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The fifth quarter: Ragaini, Hawkeyes savor the moment
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The fifth quarter: Ragaini, Hawkeyes savor the moment

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Iowa wide receiver Nico Ragaini looks for yards after the catch against Penn State cornerback Daequan Hardy during the Hawkeyes' 23-20 win Saturday. Ragaini led Iowa with four receptions for 73 yards.

Five things to think about following the second-ranked University of Iowa football team's 23-20 victory over Penn State on Saturday:

1. The good

Nico Ragaini has contributed throughout his career for Iowa, but it is likely he may never have a more memorable moment than the one he enjoyed Saturday night.

"This was the biggest of big times,'' the junior said following the Hawkeyes' 23-20 victory over Penn State in Kinnick Stadium.

His game-deciding 44-yard touchdown catch on a throw from Spencer Petras had been nearly two years in the making.

While he rushed for a touchdown at Minnesota last season, Ragaini had not caught a touchdown pass for Iowa since reaching the end zone on receptions in back-to-back games against Wisconsin and Minnesota in the ninth and 10th games of the 2019 season.

Petras, rolling right in play action, saw Ragaini get free toward the left sideline and hit him with a perfect pass at the perfect moment.

And in perfect form, Ragaini shared the credit.

"Spence made a perfect throw, the line blocked extra hard and Keagan (Johnson) ran his guy off,'' Ragaini said. "That's the beauty of it. I get the spotlight for the play, but without everybody else, it wouldn't have happened.''

2. The better than good

On a day when Iowa's offense and defense struggled at times, the Hawkeyes' special teams continued to provide consistent contributions.

Caleb Shudak hit all three field goals he attempted Saturday, including hitting from 48 and 36 yards in the second to position the Hawkeyes to take the lead on Ragaini's touchdown reception.

Shudak was showered with chants of "MVP'' when he left the field after improving to 11-of-12 in field goal attempts this season.

Tory Taylor punted nine times in the win, averaging 44.2 yards per punt. He did what he does as well, dropping six inside the 20-yard line with a long of 53 yards.

With Penn State's Jordan Stout averaging 50.4 yards on his five punts, Taylor provided Iowa with game-changing field position that cannot be undervalued.

3. The great

Great teams find ways to overcome adversity.

Iowa did that when it rallied from a halftime deficit two weeks ago against Colorado State and dug itself out of an even bigger hole Saturday, clawing its way back from a 17-3 deficit to win in a match-up against a top-five opponent.

"To be behind like that and keep our foot on the gas I thought was really impressive,'' Iowa coach Kirk Ferentz said, complimenting Penn State. "They're a good team. We've had tremendous respect for them. They're a team that can make things happen pretty quickly if you're not careful.''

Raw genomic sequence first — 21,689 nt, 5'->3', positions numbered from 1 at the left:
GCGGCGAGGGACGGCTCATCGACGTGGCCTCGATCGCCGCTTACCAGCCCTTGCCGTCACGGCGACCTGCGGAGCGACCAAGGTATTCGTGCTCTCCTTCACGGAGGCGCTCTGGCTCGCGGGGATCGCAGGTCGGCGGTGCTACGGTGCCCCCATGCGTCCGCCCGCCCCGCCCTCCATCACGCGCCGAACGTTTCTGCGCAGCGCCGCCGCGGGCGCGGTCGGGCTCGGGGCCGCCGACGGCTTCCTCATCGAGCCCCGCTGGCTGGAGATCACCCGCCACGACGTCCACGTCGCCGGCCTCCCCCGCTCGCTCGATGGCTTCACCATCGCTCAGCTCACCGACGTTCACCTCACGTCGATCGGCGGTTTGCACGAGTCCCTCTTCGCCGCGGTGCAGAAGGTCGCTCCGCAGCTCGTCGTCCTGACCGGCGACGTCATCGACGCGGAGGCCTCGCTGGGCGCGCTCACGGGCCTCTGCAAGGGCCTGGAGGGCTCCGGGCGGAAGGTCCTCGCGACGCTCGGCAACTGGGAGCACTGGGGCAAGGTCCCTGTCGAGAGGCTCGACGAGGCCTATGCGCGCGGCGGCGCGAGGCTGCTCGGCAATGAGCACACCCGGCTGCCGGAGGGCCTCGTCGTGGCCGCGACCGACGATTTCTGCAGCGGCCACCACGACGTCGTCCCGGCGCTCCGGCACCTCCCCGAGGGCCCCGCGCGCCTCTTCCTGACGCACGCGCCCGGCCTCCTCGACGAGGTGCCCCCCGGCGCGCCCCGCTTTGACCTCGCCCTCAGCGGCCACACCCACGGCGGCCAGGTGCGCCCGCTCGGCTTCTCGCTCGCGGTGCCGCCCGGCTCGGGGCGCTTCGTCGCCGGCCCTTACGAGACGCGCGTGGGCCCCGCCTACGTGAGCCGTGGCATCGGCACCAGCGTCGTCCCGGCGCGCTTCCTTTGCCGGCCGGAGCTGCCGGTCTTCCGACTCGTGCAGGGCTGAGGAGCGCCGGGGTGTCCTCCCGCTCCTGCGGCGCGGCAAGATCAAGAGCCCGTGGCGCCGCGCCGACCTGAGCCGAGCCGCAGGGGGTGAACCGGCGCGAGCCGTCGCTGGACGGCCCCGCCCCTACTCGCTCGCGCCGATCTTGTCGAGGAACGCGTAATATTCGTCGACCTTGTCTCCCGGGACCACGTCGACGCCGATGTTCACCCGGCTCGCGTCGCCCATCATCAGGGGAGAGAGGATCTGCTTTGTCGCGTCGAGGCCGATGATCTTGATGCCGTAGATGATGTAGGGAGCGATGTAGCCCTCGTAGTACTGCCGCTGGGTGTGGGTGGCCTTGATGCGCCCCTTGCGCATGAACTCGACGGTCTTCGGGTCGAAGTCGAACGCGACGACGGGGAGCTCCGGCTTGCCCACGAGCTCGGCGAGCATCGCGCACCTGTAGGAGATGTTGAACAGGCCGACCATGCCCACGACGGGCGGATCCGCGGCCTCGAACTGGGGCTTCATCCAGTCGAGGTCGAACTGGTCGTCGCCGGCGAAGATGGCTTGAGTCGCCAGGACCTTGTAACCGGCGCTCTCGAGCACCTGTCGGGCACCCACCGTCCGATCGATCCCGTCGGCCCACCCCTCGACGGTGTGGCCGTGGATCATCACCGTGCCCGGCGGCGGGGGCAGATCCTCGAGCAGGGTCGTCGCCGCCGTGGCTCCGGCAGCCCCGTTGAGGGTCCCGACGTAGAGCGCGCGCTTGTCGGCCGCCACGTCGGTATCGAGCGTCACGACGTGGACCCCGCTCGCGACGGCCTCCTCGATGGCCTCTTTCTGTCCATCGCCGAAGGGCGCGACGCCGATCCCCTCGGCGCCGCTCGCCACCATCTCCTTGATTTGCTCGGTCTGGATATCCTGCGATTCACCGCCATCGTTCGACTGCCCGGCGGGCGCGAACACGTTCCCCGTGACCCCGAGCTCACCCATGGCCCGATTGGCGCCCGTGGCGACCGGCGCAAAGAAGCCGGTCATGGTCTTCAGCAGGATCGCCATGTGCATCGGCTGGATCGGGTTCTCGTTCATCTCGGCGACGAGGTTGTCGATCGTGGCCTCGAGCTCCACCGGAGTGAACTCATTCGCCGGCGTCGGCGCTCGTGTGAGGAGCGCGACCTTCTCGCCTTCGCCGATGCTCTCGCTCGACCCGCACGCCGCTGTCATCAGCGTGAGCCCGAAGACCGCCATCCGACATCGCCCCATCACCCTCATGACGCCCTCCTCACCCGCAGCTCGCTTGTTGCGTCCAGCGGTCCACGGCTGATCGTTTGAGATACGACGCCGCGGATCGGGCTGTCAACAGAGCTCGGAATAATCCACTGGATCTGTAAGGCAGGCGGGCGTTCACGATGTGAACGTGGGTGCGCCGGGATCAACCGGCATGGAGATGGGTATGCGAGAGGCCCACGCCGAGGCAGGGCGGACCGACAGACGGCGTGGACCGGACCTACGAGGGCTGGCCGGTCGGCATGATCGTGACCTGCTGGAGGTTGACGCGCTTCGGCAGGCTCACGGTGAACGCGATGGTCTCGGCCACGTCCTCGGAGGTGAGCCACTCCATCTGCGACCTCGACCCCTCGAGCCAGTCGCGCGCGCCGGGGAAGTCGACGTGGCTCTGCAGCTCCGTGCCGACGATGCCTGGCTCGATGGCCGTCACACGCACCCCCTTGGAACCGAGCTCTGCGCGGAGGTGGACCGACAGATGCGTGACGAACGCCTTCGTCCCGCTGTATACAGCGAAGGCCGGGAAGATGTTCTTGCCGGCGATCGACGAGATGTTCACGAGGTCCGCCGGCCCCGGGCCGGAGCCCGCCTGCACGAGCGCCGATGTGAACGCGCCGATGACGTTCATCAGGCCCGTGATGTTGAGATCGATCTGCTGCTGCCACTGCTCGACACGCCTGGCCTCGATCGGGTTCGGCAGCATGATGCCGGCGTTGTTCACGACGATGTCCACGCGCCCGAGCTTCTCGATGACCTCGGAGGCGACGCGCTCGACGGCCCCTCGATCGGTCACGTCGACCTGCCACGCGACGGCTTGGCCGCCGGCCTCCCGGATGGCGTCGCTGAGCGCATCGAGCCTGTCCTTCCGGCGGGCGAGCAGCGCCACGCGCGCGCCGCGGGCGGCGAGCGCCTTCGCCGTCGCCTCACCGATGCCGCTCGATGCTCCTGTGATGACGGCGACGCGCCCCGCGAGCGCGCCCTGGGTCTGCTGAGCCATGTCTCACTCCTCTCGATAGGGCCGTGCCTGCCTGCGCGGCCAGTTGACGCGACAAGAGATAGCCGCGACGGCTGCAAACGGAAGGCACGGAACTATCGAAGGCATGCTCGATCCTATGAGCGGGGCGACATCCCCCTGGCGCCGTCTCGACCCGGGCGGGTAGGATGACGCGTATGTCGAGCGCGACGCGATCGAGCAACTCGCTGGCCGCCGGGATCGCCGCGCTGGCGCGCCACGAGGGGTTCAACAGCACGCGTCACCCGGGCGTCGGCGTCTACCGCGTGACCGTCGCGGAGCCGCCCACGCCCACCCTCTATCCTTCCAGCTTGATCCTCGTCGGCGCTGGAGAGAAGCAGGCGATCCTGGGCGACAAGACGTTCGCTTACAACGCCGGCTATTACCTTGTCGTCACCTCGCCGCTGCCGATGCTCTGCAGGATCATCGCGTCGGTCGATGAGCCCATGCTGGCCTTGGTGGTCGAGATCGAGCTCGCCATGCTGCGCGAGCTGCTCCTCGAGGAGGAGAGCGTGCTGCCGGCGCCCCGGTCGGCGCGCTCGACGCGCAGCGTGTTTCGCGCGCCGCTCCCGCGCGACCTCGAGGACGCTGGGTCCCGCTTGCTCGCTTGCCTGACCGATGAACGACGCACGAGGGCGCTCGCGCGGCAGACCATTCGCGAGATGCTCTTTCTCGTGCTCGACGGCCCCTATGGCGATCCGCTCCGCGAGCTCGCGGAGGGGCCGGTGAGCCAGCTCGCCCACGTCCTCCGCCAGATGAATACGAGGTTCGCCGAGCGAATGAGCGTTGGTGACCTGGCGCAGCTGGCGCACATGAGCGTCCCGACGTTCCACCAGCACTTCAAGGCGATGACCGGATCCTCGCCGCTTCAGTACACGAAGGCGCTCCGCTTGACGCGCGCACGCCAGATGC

Ferentz sees benefits from the way Iowa fought to earn the win.

"Playing a game like that where it was tough, it was really gritty, that's going to be a good thing for us,'' Ferentz said. "I think that will serve us well down the road.''

4. The not so great

Penn State coach James Franklin appreciated the energy fans brought to the environment at Kinnick Stadium, but he was not pleased with the response of the crowd or from the Iowa sideline when Nittany Lions players were injured during the game.

While several Penn State players, including quarterback Sean Clifford, defensive tackle PJ Mustipher and running John Lovett, exited and did not return, others left the field briefly and did return to action.

Iowa fans booed as athletic trainers worked to assist players and in the emotion of the moment, Iowa assistant LeVar Woods was caught on camera flopping to the ground on the sideline at one point to mimic what was taking place.

"I have a hard time with our players getting hurt and the fans and the coaches and the staff booing our players. They don't run a tempo offense. It was not part of our plan. Obviously we don't want ... guys that play significant football for us to get injured,'' Franklin said.

"But to all the Iowa people out there, that was not part of our plan. It would not be. You don't run a tempo offense. ... If one of those kids would have been significantly hurt, and you're booing them. I've got a hard time with that.''

5. The aftermath

Iowa players were quick to point out that Saturday's win, as significant as it may have been, won't mean a thing if the Hawkeyes can't quickly turn the page.

Purdue visits Kinnick Stadium on Saturday, an opponent that has beaten Iowa in three of the last four seasons.

"We'll enjoy this one for 24 hours, go over it (Sunday) and then get back on the field Monday and get ready for Purdue,'' Iowa cornerback Matt Hankins said. "We'll get back to work and start getting ready for the next one.''


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